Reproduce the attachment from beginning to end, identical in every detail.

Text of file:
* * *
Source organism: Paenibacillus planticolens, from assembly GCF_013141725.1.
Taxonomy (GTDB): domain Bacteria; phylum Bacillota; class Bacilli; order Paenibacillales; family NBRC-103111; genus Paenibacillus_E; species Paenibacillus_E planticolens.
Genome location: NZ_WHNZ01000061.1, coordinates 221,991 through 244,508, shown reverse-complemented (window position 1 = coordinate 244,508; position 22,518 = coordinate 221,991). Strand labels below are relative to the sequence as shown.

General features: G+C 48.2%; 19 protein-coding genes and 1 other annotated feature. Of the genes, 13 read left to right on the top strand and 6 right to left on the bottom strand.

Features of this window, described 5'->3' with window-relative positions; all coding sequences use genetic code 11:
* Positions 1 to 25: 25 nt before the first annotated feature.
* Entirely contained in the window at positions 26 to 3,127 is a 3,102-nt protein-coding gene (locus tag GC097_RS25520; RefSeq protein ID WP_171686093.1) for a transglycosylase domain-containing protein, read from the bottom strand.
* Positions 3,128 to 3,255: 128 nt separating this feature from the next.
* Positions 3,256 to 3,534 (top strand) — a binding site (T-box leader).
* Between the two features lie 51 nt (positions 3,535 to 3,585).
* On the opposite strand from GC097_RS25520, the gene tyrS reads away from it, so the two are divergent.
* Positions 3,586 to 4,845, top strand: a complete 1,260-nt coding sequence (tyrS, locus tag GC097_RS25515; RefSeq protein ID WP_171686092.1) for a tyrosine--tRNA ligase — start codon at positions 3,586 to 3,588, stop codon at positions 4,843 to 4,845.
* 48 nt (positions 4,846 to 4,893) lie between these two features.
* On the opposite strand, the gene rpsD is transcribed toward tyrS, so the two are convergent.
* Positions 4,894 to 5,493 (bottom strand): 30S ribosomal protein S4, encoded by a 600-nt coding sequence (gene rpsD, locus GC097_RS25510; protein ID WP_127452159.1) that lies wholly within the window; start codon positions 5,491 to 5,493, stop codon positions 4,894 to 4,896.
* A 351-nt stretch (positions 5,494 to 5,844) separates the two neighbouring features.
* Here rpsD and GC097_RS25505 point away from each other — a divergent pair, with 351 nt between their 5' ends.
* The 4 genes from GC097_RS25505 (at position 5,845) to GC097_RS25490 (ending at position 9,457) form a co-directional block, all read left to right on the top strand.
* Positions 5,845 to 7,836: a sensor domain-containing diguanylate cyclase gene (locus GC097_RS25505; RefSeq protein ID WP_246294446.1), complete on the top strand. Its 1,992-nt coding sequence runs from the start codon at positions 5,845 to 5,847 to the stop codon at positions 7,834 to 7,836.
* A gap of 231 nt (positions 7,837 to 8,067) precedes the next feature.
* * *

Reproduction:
Source organism: Paenibacillus planticolens, from assembly GCF_013141725.1.
Taxonomy (GTDB): domain Bacteria; phylum Bacillota; class Bacilli; order Paenibacillales; family NBRC-103111; genus Paenibacillus_E; species Paenibacillus_E planticolens.
Genome location: NZ_WHNZ01000061.1, coordinates 221,991 through 244,508, shown reverse-complemented (window position 1 = coordinate 244,508; position 22,518 = coordinate 221,991). Strand labels below are relative to the sequence as shown.

General features: G+C 48.2%; 19 protein-coding genes and 1 other annotated feature. Of the genes, 13 read left to right on the top strand and 6 right to left on the bottom strand.

Features of this window, described 5'->3' with window-relative positions; all coding sequences use genetic code 11:
* Positions 1 to 25: 25 nt before the first annotated feature.
* Entirely contained in the window at positions 26 to 3,127 is a 3,102-nt protein-coding gene (locus tag GC097_RS25520; RefSeq protein ID WP_171686093.1) for a transglycosylase domain-containing protein, read from the bottom strand.
* Positions 3,128 to 3,255: 128 nt separating this feature from the next.
* Positions 3,256 to 3,534 (top strand) — a binding site (T-box leader).
* Between the two features lie 51 nt (positions 3,535 to 3,585).
* On the opposite strand from GC097_RS25520, the gene tyrS reads away from it, so the two are divergent.
* Positions 3,586 to 4,845, top strand: a complete 1,260-nt coding sequence (tyrS, locus tag GC097_RS25515; RefSeq protein ID WP_171686092.1) for a tyrosine--tRNA ligase — start codon at positions 3,586 to 3,588, stop codon at positions 4,843 to 4,845.
* 48 nt (positions 4,846 to 4,893) lie between these two features.
* On the opposite strand, the gene rpsD is transcribed toward tyrS, so the two are convergent.
* Positions 4,894 to 5,493 (bottom strand): 30S ribosomal protein S4, encoded by a 600-nt coding sequence (gene rpsD, locus GC097_RS25510; protein ID WP_127452159.1) that lies wholly within the window; start codon positions 5,491 to 5,493, stop codon positions 4,894 to 4,896.
* A 351-nt stretch (positions 5,494 to 5,844) separates the two neighbouring features.
* Here rpsD and GC097_RS25505 point away from each other — a divergent pair, with 351 nt between their 5' ends.
* The 4 genes from GC097_RS25505 (at position 5,845) to GC097_RS25490 (ending at position 9,457) form a co-directional block, all read left to right on the top strand.
* Positions 5,845 to 7,836: a sensor domain-containing diguanylate cyclase gene (locus GC097_RS25505; RefSeq protein ID WP_246294446.1), complete on the top strand. Its 1,992-nt coding sequence runs from the start codon at positions 5,845 to 5,847 to the stop codon at positions 7,834 to 7,836.
* A gap of 231 nt (positions 7,837 to 8,067) precedes the next feature.